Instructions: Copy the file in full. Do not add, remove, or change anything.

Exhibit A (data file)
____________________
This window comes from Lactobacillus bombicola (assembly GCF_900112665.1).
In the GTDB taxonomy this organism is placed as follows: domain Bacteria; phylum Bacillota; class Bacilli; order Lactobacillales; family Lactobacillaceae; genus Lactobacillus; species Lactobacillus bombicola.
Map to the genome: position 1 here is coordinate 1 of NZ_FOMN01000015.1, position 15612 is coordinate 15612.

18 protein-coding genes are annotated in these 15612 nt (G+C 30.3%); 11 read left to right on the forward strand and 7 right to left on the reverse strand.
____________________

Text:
This window comes from Lactobacillus bombicola (assembly GCF_900112665.1).
In the GTDB taxonomy this organism is placed as follows: domain Bacteria; phylum Bacillota; class Bacilli; order Lactobacillales; family Lactobacillaceae; genus Lactobacillus; species Lactobacillus bombicola.
Map to the genome: position 1 here is coordinate 1 of NZ_FOMN01000015.1, position 15612 is coordinate 15612.

18 protein-coding genes are annotated in these 15612 nt (G+C 30.3%); 11 read left to right on the forward strand and 7 right to left on the reverse strand.